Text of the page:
She Murdered Me with Science

Image of She Murdered Me with Science
Release Date: 
August 1, 2008
Flying Pen Press
Reviewed by: 

The joy of pulps is how some are so hard to categorize, case in point this terrific novel set in an alternate 1950s. It’s part detective story, Hitchcock chase thriller, and all-out pulp adventure all rolled into one.

Noel Glass is a disgraced scientist whose experiments with microwaves went horribly awry and killed six of his colleagues, including the woman he loved. Disgraced and banished from the scientific community, Glass, fifteen years later, is self-employed in Chicago as a private detective, a rather unique gumshoe in that he uses his genius intellect to help the police with difficult cases. Keep in mind the setting is the fifties, before forensic sciences were even known, let alone available. Glass is very much the science-detective to his small number of associates.

When a wealthy industrialist approaches him and reveals the tragedy that ruined his life was no accident, but a manipulated murder, Glass is propelled into the most important case of his career. In the process he becomes framed for murder and branded a spy and traitor. Suddenly, he’s being hunted by the C.I.A., the F.B.I. and the Army as one of the most dangerous men in country. The only positive note in the entire affair is the fact that he is not alone in his dilemma. Accompanying him as he races across the South West attempting to evade the authorities, are a Japanese entrepreneur with extraordinary martial arts skills named Wan Lee and a gorilla of a gunman named Vincent.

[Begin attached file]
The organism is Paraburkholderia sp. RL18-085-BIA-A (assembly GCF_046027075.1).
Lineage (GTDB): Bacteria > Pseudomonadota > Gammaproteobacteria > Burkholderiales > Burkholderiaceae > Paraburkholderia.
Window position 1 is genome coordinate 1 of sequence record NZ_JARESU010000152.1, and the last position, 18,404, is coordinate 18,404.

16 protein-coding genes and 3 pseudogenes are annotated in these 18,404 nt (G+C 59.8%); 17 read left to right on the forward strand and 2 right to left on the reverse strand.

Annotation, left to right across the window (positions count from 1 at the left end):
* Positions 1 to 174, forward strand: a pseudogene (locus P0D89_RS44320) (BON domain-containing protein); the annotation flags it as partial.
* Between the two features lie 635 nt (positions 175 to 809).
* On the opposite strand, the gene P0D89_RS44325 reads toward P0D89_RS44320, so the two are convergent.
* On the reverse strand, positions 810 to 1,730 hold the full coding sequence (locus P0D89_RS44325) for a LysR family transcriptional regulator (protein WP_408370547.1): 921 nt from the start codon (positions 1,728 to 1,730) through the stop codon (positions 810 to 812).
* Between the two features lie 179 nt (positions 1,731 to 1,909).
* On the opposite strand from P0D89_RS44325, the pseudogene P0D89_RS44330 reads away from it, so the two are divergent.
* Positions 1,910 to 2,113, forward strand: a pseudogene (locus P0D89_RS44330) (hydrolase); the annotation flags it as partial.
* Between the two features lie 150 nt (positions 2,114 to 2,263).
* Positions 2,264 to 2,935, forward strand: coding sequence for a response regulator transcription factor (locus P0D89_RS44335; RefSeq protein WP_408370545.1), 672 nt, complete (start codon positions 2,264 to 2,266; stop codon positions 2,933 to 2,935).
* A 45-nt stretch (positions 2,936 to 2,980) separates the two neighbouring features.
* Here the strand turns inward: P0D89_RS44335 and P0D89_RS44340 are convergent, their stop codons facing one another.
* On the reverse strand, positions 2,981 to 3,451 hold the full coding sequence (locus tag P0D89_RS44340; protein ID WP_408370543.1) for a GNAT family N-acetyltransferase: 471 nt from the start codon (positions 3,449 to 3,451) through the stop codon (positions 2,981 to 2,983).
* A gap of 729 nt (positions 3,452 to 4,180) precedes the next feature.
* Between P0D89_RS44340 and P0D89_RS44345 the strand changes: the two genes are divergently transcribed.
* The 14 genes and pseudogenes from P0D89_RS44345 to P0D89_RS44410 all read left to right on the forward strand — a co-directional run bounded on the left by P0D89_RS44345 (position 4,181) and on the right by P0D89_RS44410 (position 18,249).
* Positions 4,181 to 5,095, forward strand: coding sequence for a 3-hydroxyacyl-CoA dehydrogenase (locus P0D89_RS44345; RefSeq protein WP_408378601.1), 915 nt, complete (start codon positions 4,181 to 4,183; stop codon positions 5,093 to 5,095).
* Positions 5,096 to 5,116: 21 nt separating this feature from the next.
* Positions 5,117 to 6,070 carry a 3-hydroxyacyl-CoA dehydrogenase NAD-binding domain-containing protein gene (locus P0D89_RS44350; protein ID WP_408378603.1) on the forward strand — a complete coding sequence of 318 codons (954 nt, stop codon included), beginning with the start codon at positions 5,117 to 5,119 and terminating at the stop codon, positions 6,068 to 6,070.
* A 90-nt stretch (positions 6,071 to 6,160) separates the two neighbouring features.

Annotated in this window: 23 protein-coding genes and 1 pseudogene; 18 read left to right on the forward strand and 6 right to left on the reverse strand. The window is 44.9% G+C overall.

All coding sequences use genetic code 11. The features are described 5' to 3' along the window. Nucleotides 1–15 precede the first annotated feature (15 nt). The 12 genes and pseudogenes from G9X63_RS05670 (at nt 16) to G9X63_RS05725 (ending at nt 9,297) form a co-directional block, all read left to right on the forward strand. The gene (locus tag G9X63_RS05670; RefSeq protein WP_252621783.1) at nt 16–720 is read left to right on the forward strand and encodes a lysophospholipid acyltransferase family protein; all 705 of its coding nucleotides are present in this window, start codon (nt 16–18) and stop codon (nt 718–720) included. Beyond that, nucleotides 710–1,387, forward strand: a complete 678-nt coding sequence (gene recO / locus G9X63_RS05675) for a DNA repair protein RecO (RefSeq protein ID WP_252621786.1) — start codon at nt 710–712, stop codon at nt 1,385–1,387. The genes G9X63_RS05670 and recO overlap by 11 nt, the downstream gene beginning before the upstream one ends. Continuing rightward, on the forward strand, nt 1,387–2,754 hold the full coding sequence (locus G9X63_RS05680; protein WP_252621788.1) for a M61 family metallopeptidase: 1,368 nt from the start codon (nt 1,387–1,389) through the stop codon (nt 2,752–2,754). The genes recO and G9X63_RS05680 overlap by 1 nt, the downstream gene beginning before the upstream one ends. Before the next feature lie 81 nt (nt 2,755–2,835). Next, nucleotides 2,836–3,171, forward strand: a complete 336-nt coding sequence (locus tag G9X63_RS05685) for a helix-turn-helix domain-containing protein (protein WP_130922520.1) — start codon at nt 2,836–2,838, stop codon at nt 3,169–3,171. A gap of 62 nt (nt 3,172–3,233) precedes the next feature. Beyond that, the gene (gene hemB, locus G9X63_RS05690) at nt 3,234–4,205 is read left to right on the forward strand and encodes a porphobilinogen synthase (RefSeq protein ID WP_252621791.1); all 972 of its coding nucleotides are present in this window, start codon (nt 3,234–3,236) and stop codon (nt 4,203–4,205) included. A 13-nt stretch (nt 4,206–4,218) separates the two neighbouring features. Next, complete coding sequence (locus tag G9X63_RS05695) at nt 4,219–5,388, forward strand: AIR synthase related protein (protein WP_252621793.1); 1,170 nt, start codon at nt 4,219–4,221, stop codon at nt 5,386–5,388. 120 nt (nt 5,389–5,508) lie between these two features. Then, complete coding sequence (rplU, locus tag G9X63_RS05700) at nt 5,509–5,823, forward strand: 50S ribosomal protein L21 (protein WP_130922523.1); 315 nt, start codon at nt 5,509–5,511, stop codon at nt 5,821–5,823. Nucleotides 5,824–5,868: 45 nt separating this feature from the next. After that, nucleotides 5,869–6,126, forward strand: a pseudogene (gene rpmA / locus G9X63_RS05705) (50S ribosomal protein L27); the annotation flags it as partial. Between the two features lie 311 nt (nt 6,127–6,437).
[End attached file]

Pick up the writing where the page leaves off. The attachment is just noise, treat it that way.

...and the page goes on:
Before their journey reaches its conclusion, these three will deal with Russian sleeper agents, the assignation of Joseph Stalin, and the many tentacles of a super secret organization bent on destroying the world so as to rebuild it into some technocratic utopia. Oh, and there’s also a beautiful femme fatale songstress somehow involved with it all. Talk about throwing in the kitchen sink, this book has it all and then some.

The writing is brisk, peppered throughout with colorful slang true to the era. Its pacing is very Saturday matinee cliff-hanger, as Glass is forever falling into one dangerous situation after another and having to extricate himself any way he can, either with sheer brute strength or his exemplary mental prowess—all the while trying to solve the riddle of his past.

This is one of the most enjoyable books I’ve read this year and David Boop is a writer you need to put on your radar. He’s fresh, original and laces his work with a spirit of zany, madcap fun that is truly infectious. Pick up a copy of She Murdered Me with Science. You can thank me later.